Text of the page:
Alexa skills top 80,000 after a big Alexa-powered holiday season

  • “Amazon had also said last month that more than 100 million Alexa devices had been sold to date, including the Echo Dot and other Echo-branded devices, along with those from third-parties.
  • Google, of course, quickly responded with a note that its Assistant AI will be on a billion devices by the end of January.
  • A new number Amazon shared yesterday was that the number of voice applications built for Alexa had now topped 80,000 worldwide. That’s up from the 70,000 skills Amazon was touting back in December.
  • The company said in November it now has more than 10,000 employees working on Alexa, as a point of reference. But it’s challenged in building up a knowledge base of questions and answers — something Google has worked on since the launch of its Knowledge Graph in 2012.”

https://www.google.com/amp/s/techcrunch.com/2019/02/01/alexa-skills-top-80000-after-a-big-alexa-powered-holiday-season/amp/

AI Weekly: 2018 in machine learning – Khari Johnson

  • “On the AI assistant front, we saw Alexa and Cortana begin to work together.
  • We documented how this fall Google, Facebook, and Amazon simultaneously fought major scandals while at the same time entering full pitch mode for smart displays, and we looked at the need for trust in AI assistant adoption.
  • One of my favorites from Kyle Wiggers is about the danger that too much focus on apocalyptic AGI scenarios of the future will distract from pressing problems we face now.
  • My favorite from former AI staff writer Blair Hanley Frank analyzed the way tech companies market AI solutions and proclaimed that Sensei, Watson, and Einstein must die.”

https://www.google.com/amp/s/venturebeat.com/2018/12/28/ai-weekly-2018-in-machine-learning/amp/

Analysts Say Siri Has Gotten Smarter, But Lags The Competition

“Gene Munster and Will Thompson, two researchers from Loup Ventures, tested Amazon’s Alexa, Microsoft’s Cortana, Siri and Google Assistant. They found that Siri correctly answered 74.6 percent of the 800 questions administered. Alexa answered 72.5 percent correctly, Cortana answered 63.4 percent and Google Assistant scored the highest at 87.9 percent.”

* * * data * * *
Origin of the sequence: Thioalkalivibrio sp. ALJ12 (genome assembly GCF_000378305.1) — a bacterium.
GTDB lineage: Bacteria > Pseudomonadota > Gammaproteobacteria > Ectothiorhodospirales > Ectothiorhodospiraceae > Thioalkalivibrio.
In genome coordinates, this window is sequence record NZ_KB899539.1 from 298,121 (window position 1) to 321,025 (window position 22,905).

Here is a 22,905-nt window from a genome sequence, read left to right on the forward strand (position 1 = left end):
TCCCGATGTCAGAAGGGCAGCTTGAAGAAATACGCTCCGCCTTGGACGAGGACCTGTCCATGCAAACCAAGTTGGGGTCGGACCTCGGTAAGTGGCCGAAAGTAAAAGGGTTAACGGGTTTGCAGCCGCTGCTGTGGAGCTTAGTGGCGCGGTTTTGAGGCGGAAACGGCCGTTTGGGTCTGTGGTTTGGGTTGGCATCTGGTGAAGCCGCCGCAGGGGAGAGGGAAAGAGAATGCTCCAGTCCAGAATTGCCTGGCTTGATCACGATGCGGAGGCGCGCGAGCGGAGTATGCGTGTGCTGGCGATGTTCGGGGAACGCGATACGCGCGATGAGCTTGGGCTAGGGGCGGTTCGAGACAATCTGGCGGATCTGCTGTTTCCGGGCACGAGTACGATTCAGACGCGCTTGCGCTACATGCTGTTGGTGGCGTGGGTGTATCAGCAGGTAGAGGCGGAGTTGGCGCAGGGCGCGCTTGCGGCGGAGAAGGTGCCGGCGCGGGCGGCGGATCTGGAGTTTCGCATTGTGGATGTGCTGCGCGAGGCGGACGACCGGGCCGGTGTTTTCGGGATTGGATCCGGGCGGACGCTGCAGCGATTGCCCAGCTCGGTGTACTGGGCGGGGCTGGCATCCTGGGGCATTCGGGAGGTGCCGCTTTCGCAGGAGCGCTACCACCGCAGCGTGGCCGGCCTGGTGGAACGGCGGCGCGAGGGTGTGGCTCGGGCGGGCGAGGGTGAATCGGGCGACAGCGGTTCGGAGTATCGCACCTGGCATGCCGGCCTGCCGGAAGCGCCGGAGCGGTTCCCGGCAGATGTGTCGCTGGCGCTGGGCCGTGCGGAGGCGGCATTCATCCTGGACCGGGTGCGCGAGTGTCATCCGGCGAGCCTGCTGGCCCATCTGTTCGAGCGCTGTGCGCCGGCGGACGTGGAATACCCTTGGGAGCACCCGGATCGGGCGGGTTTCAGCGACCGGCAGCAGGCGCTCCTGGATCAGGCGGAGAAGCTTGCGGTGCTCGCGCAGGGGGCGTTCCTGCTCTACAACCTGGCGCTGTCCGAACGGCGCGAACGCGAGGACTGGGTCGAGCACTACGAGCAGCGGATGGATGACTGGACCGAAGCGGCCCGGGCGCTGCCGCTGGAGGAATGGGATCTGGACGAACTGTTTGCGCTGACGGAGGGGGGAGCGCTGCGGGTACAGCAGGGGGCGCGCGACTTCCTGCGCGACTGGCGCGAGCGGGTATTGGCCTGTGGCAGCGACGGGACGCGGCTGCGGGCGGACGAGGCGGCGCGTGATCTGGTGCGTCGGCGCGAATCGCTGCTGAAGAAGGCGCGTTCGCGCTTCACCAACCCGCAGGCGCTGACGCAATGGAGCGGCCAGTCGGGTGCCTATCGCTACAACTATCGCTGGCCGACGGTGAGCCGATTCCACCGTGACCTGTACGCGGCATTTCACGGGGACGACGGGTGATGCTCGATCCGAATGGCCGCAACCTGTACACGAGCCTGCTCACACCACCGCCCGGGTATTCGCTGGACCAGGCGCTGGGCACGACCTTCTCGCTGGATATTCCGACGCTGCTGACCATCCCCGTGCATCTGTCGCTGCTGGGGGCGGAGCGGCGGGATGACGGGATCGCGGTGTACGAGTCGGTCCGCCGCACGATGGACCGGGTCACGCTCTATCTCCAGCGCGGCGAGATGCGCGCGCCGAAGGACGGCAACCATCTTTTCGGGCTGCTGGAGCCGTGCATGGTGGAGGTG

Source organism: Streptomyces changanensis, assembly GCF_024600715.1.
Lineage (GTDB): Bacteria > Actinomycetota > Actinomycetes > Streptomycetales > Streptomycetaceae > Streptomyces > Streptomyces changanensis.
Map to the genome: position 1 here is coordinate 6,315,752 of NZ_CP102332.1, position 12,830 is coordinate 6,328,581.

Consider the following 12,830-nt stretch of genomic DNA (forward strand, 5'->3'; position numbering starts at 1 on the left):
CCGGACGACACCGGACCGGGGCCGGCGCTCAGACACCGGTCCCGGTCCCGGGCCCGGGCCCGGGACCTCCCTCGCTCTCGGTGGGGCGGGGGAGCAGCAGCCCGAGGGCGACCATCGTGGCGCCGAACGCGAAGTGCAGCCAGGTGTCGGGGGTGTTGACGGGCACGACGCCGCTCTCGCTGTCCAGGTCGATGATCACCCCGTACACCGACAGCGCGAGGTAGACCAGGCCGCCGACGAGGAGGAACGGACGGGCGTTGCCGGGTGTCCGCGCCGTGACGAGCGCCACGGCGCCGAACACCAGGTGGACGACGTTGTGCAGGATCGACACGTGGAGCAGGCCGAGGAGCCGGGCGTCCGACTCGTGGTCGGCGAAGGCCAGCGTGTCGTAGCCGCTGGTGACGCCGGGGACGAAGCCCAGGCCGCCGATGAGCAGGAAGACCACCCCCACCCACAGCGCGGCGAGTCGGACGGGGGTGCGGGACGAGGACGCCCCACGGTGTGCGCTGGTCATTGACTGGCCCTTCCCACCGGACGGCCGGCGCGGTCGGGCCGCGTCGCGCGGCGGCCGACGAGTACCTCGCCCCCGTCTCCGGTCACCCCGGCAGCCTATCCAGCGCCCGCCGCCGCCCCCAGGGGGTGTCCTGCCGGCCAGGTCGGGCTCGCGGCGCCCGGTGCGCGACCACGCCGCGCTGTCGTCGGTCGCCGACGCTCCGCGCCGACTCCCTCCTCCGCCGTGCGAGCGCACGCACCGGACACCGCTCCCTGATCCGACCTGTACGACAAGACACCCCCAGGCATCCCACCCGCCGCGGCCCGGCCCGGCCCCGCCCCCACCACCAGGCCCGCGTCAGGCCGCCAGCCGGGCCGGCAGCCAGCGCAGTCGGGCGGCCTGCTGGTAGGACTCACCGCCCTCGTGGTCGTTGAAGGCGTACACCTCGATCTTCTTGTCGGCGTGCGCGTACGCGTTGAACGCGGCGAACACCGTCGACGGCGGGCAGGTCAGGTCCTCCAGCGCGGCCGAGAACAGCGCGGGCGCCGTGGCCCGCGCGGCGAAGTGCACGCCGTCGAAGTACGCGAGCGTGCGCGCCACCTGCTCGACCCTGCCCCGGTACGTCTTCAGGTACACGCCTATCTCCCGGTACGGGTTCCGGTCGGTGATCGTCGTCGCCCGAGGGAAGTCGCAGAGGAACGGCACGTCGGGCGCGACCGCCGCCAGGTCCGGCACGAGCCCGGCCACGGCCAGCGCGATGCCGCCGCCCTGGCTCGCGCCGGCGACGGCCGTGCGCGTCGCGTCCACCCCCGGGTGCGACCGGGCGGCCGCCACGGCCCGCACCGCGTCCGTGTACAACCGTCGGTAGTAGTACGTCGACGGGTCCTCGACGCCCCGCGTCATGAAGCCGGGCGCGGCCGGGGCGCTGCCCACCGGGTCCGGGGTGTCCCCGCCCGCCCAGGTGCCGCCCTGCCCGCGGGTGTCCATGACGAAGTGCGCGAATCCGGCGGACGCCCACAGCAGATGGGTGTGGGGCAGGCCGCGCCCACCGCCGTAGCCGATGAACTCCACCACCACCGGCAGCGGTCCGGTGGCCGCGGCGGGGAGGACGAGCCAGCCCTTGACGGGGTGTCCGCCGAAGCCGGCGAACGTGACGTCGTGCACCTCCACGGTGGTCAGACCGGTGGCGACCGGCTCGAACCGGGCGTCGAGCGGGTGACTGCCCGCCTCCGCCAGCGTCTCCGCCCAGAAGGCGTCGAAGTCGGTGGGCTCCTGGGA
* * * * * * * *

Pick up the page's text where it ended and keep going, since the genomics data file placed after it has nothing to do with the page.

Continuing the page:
https://www.google.com/amp/s/www.pymnts.com/news/artificial-intelligence/2018/siri-google-assistant-smart-speakers-artificial-intelligence/amp/

How Amazon’s retail revolution is changing the way we shop – theverge.com

Illustration by Aaron Robinson for The Verge

Today, thousands of products integrate with the company’s Alexa platform to make use of its voice search and query capabilities. Just as it once foresaw e-commerce, streaming, and cloud computing as the future of the internet, Amazon saw AI as not just something that could live within the smartphone — as Apple established with Siri and Google with its Assistant — but also in the home.

As it stands today, Amazon employs more than half a million people, more so than any other technology company in the country and second only to Walmart in the US. But the eventual result of its investments in robotics and AI is that technology’s biggest and fast-growing workforce could see that growth start to slow and, perhaps years down the line, even shrink as robots tackle ever more complicated tasks. In the process, the company may develop robots for use outside its fulfillment centers. Amazon has already changed how we shop and, by extension, how we live our lives. Its next big step could be changing how we work.

https://www.google.com/amp/s/www.theverge.com/platform/amp/2018/10/23/17970466/amazon-prime-shopping-behavior-streaming-alexa-minimum-wage

47.3 million Americans now have access to a smart speaker

“According to a recent study by Voicebot.ai, 47.3 million Americans, or nearly one in five, now have access to a smart speaker. That’s a lot of people asking voice assistants for directions, recipes, jokes, music and, increasingly, to make purchases. Of those 47 million who own smart speakers, 57% have made a purchase using that speaker.”

“Our own recent research showed 55% of shoppers said they like purchasing through voice-activated devices,” El-Arifi says.

“According to a recent study by ReportLinker, 31% of consumers list privacy concerns as the main drawback to owning a smart device. But at the same time, 90% of smart speaker owners wish their devices could do more, suggesting that the best way to stave off privacy concerns is to add value.”

https://www.clickz.com/ecommerce-brands-race-voice-search/216915/

Emotional breakdown – how Air Canada uses AI to improve customer relationships – Marisa Garcia

Image credit: tnooz.com
  • “Nasr says that this initial Alexa skills project lays a strong foundation for the integration of AI in other customer-facing applications. “A lot of what we’ve done with Alexa and RozieAi can be extended to other ecosystems, like Facebook and Google, so we are not re-building the entire solution for each of the ecosystems. It becomes more of an adaptation as required or as justified by differences from one product to the next.”